The main things I talk about with my kids to prepare for a long flight are that yes, we will be on board for a long time, they might get bored, but there will also be some fun stuff to do: movies, games, maybe an activity pack from the airline, and eventually we will reach our destination and disembark.
This is also when I talk about some simple rules for behavior: don't kick the seat in front, don't play with your tray table, and don't yank or push on the back of your own seat. All those things are very annoying for fellow passengers, so those are the rules I'm most strict about on board. Also, the kids have to know that they must wear their seat belts for takeoff and landing, and sometimes during the flight as well.
With my son, who tends to worry quite a bit about such things, I also talk about that the noises on board, and that they are all airplane noises (we've read and talked about those a lot over the years). He doesn't much like turbulence either (who does?), and we usually talk about that too: what it is, and what to do (sit down, and put your seat belt on).
More waiting! Many kids will get very restless when they have to wait for the doors to open once the plane is at the gate, and it helps if they know why it's happening: the plane has to be in position, the gate has to be in the right place, and so on.
8. Transferring to another flight
When we're catching more than one flight, I will definitely prepare the kids for that ahead of time. We will talk about how many flights we have to take in total, and that we have to get off each plane, and then head through the airport to the next gate and the next flight. On our trips to see family in Sweden, we usually have to catch three flights, and I'll do the "1 down, 2 to go!" countdown with them as the trip progresses.
9. Waiting for the luggage
This is something I highly recommend preparing your child for ahead of time, especially if they haven't traveled by plane before. Otherwise they might wonder why you have to stop and wait again, or they might get anxious if it takes a long time for your suitcases to appear (it makes me anxious for sure!).
With my kids, I also mention some simple safety rules, such as no sitting on or touching the conveyor belt, and no getting in the way when other travelers are trying to get their luggage.
Is it worth the effort?
This kind of detailed step-by-step walk-through might seem like a lot of work, but really, all you do is talk to your child about what will happen on your trip: you just go into a little bit more detail. For me, it has definitely been worth it: my son has overcome a lot of his fears and anxieties about flying, and is now quite the seasoned traveler.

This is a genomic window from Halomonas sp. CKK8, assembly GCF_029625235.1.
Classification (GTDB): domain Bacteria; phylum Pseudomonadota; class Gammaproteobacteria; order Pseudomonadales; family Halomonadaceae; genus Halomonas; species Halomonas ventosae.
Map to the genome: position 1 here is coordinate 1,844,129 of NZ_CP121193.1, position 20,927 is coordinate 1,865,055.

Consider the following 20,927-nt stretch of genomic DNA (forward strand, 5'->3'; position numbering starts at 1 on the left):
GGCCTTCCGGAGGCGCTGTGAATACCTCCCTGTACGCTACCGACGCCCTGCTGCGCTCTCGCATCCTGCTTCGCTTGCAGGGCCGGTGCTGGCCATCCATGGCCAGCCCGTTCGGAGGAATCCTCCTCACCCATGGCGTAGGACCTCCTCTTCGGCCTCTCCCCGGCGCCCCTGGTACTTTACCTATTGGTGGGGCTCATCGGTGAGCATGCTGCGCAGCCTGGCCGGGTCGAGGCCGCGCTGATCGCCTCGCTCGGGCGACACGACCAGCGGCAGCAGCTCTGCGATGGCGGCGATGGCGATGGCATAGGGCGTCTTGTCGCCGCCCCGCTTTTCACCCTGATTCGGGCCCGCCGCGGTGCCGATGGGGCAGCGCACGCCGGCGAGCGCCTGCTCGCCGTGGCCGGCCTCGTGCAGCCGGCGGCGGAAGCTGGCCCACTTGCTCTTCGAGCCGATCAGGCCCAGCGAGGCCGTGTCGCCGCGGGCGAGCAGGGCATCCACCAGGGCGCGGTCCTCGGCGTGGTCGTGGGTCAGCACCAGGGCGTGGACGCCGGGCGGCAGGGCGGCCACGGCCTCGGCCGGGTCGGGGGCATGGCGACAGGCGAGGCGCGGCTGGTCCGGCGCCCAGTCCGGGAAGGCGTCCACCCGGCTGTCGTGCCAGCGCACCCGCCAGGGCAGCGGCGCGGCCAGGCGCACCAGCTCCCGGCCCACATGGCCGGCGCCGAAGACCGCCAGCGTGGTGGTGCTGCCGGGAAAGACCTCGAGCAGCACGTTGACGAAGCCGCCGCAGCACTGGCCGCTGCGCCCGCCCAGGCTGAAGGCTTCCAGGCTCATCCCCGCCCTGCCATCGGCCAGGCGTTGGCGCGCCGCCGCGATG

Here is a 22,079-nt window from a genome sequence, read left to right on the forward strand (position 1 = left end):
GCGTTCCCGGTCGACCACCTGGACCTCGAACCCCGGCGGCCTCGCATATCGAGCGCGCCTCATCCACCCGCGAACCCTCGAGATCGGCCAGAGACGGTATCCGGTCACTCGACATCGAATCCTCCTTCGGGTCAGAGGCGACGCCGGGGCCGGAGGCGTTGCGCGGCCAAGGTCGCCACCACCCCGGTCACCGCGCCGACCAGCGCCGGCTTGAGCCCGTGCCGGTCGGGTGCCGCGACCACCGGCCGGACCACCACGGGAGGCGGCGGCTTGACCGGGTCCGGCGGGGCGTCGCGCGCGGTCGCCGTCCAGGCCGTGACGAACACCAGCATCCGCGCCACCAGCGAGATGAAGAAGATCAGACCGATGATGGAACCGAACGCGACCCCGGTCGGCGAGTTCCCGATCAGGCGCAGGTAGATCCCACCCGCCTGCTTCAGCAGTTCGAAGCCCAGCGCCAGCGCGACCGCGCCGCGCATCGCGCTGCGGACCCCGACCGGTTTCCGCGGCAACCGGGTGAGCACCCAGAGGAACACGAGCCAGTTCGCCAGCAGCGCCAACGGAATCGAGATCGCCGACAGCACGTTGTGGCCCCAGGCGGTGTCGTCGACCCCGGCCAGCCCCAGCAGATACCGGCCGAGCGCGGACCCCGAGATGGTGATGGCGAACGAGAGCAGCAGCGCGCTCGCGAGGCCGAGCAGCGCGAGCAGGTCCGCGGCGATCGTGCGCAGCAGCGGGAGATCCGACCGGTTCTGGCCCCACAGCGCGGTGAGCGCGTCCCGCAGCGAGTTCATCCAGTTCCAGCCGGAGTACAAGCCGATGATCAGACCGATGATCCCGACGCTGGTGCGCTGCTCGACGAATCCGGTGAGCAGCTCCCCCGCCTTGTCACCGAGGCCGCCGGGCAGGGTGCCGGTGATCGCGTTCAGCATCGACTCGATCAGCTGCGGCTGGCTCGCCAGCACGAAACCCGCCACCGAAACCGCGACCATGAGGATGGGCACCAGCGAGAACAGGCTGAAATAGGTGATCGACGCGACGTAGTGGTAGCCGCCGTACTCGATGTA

Exactly how you do this kind of preparation with your own kids will of course depend on your own situation, but I think some form of this approach can be very useful when traveling with any child, special needs or not.
Tips & resources
Many parents of kids with special needs might be familiar with visual calendars or planners (my son uses one at school for example). This is a type of planner, usually for daily, weekly, or monthly activities, that uses pictures (sometimes with words) to communicate with a child and help them know what is coming up next.
A visual planner with a step-by-step breakdown of what will happen when you're traveling by plane could be a great help for many kids. And not just for kids with special needs, but also younger children, or kids who are very fearful of flying. I haven't used one for my son for our trips, though if I'd known about them when he was younger, I would have probably done so.
If you are interested in creating a visual planner for your trip, there are products and resources available to help you do that.
- Products like Timer Companion Schedule With Fabric Strip, Choiceworks Visual Support System and PECS Daily Schedule Board (Picture Exchange Communication System) can be useful.
- These days, there are also apps for that (of course!). For example: First Then Visual Schedule. GoodKarma, the company behind this app also has their own website.
- Autismspot has a nice write-up on creating a visual calendar
- Autisable has some specific travel tips for kids with special needs
- For more general travel tips, you can also read my post Traveling with kids who have special needs.